they can get a subsidized one?
If you don't mind being on one of the 2GB($30),5($50) or 10GB($80) line-based data packages. No way to keep unlimited and upgrade on a new 2 yr contract though.
To keep your unlimited plan, you cannot sign a new contract. So if you need/want a new phone, you have to buy it somewhere else or pay full retail.
So its the old" Nothing will change, it will remain excactly the same.......EXCEPT" There goes Johnny's shoes.
Well if Johnny wants to save his shoes. He can steal his mom's upgrade, activate the phone on his line and keep unlimited data. yay loopholes.
But with modern Telecom providers it's not about supply. If it was, there would only be data charges. There would have never been charges for text messages, a medium of communication measured in bytes (hint: there's 100s of thousands to millions of bytes in a typical JPEG), a separate minutes layer for voice, AND tiers for data.
I will say that simplifying things is a step in the right direction, but what I'm really fed up with is that they aren' t charging to meet a profit margin based on what kind of strain the mean user will put on their network overhead. They're charging to make much more than that by charging a massive flat fee for data so they can continue to make what they made when they charged you to not turn off features on your phone, or extra for features like text messaging that actually reduced the strain on their network simply because they became popular.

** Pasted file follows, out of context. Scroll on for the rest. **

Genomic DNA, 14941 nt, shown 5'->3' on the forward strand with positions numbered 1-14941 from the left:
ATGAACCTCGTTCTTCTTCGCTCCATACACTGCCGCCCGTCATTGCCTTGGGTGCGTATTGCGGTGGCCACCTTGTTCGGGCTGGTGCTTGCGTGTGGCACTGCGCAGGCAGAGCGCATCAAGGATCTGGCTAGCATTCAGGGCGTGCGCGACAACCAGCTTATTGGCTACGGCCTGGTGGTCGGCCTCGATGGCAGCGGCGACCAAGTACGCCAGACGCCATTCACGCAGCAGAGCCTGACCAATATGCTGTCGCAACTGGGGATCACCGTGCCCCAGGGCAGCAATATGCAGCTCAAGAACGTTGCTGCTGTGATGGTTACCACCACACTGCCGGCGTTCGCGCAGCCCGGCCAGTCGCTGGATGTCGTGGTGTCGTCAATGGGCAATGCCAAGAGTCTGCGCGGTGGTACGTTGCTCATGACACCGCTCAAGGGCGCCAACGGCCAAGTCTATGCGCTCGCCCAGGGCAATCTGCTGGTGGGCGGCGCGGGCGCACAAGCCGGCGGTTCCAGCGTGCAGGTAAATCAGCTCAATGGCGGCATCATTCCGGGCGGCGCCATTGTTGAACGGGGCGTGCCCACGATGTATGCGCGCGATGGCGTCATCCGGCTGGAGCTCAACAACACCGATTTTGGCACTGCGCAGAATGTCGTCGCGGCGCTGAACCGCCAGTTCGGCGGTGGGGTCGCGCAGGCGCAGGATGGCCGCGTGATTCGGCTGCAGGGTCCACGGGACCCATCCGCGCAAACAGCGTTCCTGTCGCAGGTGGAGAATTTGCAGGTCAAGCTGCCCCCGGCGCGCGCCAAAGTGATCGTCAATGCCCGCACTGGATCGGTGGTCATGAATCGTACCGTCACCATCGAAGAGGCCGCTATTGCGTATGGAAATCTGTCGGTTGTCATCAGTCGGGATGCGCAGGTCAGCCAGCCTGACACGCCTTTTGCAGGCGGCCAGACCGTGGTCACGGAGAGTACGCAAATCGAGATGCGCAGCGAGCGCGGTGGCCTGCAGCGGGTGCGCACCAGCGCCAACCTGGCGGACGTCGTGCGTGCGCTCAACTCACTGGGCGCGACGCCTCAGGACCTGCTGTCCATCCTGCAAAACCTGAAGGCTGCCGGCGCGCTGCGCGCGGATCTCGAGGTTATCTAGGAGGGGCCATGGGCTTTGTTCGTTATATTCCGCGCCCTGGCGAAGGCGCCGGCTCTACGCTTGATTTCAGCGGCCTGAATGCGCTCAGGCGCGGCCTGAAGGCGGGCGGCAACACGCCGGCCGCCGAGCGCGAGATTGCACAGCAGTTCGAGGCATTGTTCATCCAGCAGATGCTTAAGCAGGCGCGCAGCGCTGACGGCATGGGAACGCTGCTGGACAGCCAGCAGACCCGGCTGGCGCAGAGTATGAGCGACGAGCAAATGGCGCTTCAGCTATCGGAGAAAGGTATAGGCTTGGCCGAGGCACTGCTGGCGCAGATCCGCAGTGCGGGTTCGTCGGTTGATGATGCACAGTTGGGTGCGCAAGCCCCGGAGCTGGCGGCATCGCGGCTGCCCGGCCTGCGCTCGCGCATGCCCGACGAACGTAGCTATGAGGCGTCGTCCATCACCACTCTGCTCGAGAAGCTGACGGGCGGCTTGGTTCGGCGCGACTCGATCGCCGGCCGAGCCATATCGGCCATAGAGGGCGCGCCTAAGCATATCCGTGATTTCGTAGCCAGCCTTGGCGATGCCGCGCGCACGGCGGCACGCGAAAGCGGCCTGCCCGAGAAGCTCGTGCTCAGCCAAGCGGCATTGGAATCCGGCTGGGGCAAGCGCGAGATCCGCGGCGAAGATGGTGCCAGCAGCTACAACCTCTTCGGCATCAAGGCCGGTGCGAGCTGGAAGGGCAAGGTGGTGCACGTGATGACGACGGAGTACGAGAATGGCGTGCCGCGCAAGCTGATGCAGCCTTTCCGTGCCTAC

So here's a thought. Why not figure out what the threshold, the real data-limit is per user before the network implodes and just start throttling customers before they reach that and then charge a compensating premium for people who want to expand their throttle limits. Voice and text should have been unlimited for years now. They just like what they make off those overage fees and now they want to pull off the same trick with data while avoiding increasing criticism for the BS charges from an increasingly better tech-informed user base.
But I am not convinced of this:
"Unlimited data plans are unsustainable"
If that were the reason for the switch to tiered data, why did their attempt at a replacement tiered plan charge more at the lowest tier than what we payed for unlimited? I'm no salesman, but what grandfathered customer was going to jump on that particular deal, which was pulled in how many months? Wouldn't you want to encourage older customers to commit to less data usage by charging less for lower data tiers than they had with unlimited if there was a threat to network integrity?